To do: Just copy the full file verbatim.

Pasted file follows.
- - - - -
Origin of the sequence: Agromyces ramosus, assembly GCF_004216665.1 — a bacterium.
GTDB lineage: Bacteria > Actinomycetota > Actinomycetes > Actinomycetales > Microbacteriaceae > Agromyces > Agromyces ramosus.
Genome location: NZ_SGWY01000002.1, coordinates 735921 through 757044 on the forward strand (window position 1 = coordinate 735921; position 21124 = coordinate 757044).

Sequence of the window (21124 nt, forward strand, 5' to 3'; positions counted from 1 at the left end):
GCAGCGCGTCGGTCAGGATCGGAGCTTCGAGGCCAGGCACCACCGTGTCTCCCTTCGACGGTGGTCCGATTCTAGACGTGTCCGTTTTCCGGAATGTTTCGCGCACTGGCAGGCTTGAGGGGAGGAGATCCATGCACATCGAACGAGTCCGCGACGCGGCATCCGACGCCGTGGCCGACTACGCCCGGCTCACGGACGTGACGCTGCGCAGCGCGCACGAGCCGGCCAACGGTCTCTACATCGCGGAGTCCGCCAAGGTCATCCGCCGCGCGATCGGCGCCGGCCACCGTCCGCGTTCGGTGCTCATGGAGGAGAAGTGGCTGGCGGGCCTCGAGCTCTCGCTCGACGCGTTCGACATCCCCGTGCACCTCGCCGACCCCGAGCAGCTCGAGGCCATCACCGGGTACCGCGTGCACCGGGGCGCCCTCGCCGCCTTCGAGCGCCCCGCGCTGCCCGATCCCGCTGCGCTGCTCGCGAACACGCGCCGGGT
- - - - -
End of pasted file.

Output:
Origin of the sequence: Agromyces ramosus, assembly GCF_004216665.1 — a bacterium.
GTDB lineage: Bacteria > Actinomycetota > Actinomycetes > Actinomycetales > Microbacteriaceae > Agromyces > Agromyces ramosus.
Genome location: NZ_SGWY01000002.1, coordinates 735921 through 757044 on the forward strand (window position 1 = coordinate 735921; position 21124 = coordinate 757044).

Sequence of the window (21124 nt, forward strand, 5' to 3'; positions counted from 1 at the left end):
GCAGCGCGTCGGTCAGGATCGGAGCTTCGAGGCCAGGCACCACCGTGTCTCCCTTCGACGGTGGTCCGATTCTAGACGTGTCCGTTTTCCGGAATGTTTCGCGCACTGGCAGGCTTGAGGGGAGGAGATCCATGCACATCGAACGAGTCCGCGACGCGGCATCCGACGCCGTGGCCGACTACGCCCGGCTCACGGACGTGACGCTGCGCAGCGCGCACGAGCCGGCCAACGGTCTCTACATCGCGGAGTCCGCCAAGGTCATCCGCCGCGCGATCGGCGCCGGCCACCGTCCGCGTTCGGTGCTCATGGAGGAGAAGTGGCTGGCGGGCCTCGAGCTCTCGCTCGACGCGTTCGACATCCCCGTGCACCTCGCCGACCCCGAGCAGCTCGAGGCCATCACCGGGTACCGCGTGCACCGGGGCGCCCTCGCCGCCTTCGAGCGCCCCGCGCTGCCCGATCCCGCTGCGCTGCTCGCGAACACGCGCCGGGT